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Virginia Carrillo
Assistant Managing Editor
Poetry Reader

Virginia Carrillo currently works at a public library. She is a student at City College of San Francisco and wishes to obtain a bachelor’s in English literature.  Her house is currently infested with literature books and cats, all around!

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Leith Mahoney-Maver
Social Media Editor
Assistant Non-Fiction Editor

The daughter of two hippies from the Santa Cruz Mountains, the third of four children, left-handed, and she once met David Sedaris while living in Paris, which has been a life highlight.  She writes about all of it in a blog called The San Franciscan.
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Osiris Walls
Fiction Editor
Assistant Drama Editor
Poetry Reader

not unlike the moon
dark, pulsing clouds will reveal
My Incandescence
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Brian Fidler
Drama Editor
Assistant Fiction Editor

Brian currently studies English at CCSF and lives in Oakland.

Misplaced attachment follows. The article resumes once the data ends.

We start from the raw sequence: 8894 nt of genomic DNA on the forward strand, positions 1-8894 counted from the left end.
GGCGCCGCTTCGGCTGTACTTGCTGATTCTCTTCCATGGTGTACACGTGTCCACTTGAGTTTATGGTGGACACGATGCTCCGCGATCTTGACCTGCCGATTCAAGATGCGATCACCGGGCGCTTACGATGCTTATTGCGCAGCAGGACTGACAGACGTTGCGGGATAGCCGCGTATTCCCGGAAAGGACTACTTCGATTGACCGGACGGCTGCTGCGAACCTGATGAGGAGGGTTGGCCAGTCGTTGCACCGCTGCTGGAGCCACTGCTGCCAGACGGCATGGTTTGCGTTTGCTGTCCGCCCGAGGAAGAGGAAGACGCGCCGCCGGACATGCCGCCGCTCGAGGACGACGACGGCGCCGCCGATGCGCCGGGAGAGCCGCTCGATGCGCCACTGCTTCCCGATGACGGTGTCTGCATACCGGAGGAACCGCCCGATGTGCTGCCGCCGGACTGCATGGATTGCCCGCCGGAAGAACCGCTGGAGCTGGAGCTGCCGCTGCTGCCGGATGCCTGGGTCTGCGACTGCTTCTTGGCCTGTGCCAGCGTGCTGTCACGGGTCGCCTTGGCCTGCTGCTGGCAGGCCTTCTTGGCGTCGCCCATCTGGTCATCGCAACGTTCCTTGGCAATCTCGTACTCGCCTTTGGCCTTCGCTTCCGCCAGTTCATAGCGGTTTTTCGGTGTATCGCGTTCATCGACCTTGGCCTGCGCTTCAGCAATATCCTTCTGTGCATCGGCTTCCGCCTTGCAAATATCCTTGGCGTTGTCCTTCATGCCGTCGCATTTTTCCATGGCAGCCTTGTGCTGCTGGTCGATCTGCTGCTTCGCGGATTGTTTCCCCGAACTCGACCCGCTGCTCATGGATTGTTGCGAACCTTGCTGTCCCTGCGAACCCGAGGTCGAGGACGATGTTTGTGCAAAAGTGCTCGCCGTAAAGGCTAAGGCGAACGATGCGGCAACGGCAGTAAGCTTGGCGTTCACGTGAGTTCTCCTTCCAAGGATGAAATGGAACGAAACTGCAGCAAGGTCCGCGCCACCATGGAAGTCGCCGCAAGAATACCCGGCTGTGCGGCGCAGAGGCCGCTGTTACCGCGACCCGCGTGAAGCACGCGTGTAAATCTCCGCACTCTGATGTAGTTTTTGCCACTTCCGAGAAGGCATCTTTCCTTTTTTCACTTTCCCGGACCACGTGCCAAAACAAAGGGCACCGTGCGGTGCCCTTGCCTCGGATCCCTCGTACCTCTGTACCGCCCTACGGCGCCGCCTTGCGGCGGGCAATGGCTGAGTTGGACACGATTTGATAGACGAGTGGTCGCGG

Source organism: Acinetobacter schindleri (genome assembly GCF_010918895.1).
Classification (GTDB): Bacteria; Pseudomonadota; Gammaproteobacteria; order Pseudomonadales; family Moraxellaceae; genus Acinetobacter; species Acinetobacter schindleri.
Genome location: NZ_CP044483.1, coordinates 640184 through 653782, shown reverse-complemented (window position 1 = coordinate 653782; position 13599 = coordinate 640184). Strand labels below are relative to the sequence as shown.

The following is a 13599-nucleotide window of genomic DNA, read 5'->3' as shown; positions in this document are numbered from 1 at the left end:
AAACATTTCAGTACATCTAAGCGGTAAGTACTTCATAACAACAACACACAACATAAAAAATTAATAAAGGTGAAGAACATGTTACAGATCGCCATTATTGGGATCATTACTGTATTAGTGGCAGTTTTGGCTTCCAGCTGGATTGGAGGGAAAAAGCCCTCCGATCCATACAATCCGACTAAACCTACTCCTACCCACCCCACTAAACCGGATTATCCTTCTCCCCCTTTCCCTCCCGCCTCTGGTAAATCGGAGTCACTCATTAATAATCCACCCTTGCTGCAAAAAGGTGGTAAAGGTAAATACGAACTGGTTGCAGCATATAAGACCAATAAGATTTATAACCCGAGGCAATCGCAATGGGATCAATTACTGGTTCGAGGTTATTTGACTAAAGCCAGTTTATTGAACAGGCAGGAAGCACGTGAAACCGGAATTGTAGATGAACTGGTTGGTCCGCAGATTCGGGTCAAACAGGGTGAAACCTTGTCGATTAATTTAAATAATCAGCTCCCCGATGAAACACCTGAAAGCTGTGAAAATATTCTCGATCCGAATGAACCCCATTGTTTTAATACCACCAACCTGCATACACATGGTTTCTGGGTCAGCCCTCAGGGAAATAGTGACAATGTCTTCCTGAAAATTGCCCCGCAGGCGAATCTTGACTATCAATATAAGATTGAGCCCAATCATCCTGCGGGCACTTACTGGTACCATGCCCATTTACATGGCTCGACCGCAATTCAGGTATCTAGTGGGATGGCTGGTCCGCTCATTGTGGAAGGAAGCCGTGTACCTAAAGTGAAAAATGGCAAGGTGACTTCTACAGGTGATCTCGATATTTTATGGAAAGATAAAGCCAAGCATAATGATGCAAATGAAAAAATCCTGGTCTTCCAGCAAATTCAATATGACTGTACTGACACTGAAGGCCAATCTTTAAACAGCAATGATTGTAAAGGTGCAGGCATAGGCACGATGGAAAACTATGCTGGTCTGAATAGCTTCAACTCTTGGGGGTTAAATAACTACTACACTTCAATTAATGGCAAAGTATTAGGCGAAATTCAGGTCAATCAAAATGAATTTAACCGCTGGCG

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Sara McKinney
Poetry Editor

 Writes, paints, and sings in San Francisco. A South Carolina native, she loves life in the city, but will never forget home. Her favorite color is all of them, and 2014 is going to be her year.

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Elise Stewart
Non-Fiction Editor
Visual Arts Co-Editor

 Since graduating from San Francisco State with a Bachelor’s degree in English Literature in 2012, Elise has endeavored to find employment that, in some way or another, would help to facilitate her unwavering wanderlust. After a number of ill-fits–including a short, yet soul-crushing stint as a slampiece in the tech world; a demeaning personal assistantship for a racist psychiatrist; and a dismal temp job at a bridesmaid-dress startup–she has cycled back to the academic bubble. Eager to reassume a place among those with full heads and empty stomachs, Elise has ungrudgingly shelved her travel plans to reenter the figurative space she feels most at home in: that of visual arts and literature.
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Bryan Makishi
Assistant Non-Fiction Editor
Assistant Fiction Editor

 Bryan likes to find good books at garage sales and at his coin laundromat’s “Take a book Leave a book” table.
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David Chang
Visual Arts Co-Editor

A facetious person.  Self-proclaimed “cool” (more like borderline narcissistic), he will always do his best to give you a good time and a good laugh.